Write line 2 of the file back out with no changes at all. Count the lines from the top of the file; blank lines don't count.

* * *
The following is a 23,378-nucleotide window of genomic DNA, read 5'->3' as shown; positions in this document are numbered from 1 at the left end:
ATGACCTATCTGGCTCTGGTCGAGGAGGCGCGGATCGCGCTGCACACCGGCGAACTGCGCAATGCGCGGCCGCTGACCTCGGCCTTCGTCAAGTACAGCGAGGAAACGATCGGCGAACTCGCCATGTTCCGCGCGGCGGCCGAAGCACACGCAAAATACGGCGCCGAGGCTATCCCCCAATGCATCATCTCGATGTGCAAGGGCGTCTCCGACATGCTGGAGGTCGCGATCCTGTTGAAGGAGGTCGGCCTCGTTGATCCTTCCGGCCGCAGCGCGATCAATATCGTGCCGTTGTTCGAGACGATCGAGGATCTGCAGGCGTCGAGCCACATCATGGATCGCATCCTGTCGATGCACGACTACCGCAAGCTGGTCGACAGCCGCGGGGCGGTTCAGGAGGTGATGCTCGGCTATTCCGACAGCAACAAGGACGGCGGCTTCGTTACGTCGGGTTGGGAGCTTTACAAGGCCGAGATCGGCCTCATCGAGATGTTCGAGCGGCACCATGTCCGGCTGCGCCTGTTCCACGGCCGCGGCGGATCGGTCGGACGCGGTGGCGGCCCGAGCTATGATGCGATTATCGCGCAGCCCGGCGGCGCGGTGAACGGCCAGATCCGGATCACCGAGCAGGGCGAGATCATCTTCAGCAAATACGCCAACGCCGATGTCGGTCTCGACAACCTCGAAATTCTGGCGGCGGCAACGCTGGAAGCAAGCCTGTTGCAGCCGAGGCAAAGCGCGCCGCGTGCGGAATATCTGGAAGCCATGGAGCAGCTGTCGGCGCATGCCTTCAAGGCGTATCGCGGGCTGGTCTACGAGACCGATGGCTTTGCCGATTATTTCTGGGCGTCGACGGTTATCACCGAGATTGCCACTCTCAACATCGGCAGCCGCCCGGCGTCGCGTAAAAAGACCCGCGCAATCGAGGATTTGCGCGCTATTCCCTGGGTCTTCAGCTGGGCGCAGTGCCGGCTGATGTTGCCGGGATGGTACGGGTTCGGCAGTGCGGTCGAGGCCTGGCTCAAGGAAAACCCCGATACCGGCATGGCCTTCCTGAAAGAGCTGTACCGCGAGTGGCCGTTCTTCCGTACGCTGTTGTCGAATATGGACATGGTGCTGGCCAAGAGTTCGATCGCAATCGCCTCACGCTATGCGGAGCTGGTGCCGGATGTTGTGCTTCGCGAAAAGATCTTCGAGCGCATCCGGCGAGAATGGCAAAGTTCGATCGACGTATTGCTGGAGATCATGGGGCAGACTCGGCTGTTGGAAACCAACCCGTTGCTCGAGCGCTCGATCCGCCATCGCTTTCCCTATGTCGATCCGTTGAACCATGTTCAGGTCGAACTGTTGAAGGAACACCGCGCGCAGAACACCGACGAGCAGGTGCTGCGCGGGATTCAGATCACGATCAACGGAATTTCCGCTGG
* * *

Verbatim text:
ATGACCTATCTGGCTCTGGTCGAGGAGGCGCGGATCGCGCTGCACACCGGCGAACTGCGCAATGCGCGGCCGCTGACCTCGGCCTTCGTCAAGTACAGCGAGGAAACGATCGGCGAACTCGCCATGTTCCGCGCGGCGGCCGAAGCACACGCAAAATACGGCGCCGAGGCTATCCCCCAATGCATCATCTCGATGTGCAAGGGCGTCTCCGACATGCTGGAGGTCGCGATCCTGTTGAAGGAGGTCGGCCTCGTTGATCCTTCCGGCCGCAGCGCGATCAATATCGTGCCGTTGTTCGAGACGATCGAGGATCTGCAGGCGTCGAGCCACATCATGGATCGCATCCTGTCGATGCACGACTACCGCAAGCTGGTCGACAGCCGCGGGGCGGTTCAGGAGGTGATGCTCGGCTATTCCGACAGCAACAAGGACGGCGGCTTCGTTACGTCGGGTTGGGAGCTTTACAAGGCCGAGATCGGCCTCATCGAGATGTTCGAGCGGCACCATGTCCGGCTGCGCCTGTTCCACGGCCGCGGCGGATCGGTCGGACGCGGTGGCGGCCCGAGCTATGATGCGATTATCGCGCAGCCCGGCGGCGCGGTGAACGGCCAGATCCGGATCACCGAGCAGGGCGAGATCATCTTCAGCAAATACGCCAACGCCGATGTCGGTCTCGACAACCTCGAAATTCTGGCGGCGGCAACGCTGGAAGCAAGCCTGTTGCAGCCGAGGCAAAGCGCGCCGCGTGCGGAATATCTGGAAGCCATGGAGCAGCTGTCGGCGCATGCCTTCAAGGCGTATCGCGGGCTGGTCTACGAGACCGATGGCTTTGCCGATTATTTCTGGGCGTCGACGGTTATCACCGAGATTGCCACTCTCAACATCGGCAGCCGCCCGGCGTCGCGTAAAAAGACCCGCGCAATCGAGGATTTGCGCGCTATTCCCTGGGTCTTCAGCTGGGCGCAGTGCCGGCTGATGTTGCCGGGATGGTACGGGTTCGGCAGTGCGGTCGAGGCCTGGCTCAAGGAAAACCCCGATACCGGCATGGCCTTCCTGAAAGAGCTGTACCGCGAGTGGCCGTTCTTCCGTACGCTGTTGTCGAATATGGACATGGTGCTGGCCAAGAGTTCGATCGCAATCGCCTCACGCTATGCGGAGCTGGTGCCGGATGTTGTGCTTCGCGAAAAGATCTTCGAGCGCATCCGGCGAGAATGGCAAAGTTCGATCGACGTATTGCTGGAGATCATGGGGCAGACTCGGCTGTTGGAAACCAACCCGTTGCTCGAGCGCTCGATCCGCCATCGCTTTCCCTATGTCGATCCGTTGAACCATGTTCAGGTCGAACTGTTGAAGGAACACCGCGCGCAGAACACCGACGAGCAGGTGCTGCGCGGGATTCAGATCACGATCAACGGAATTTCCGCTGG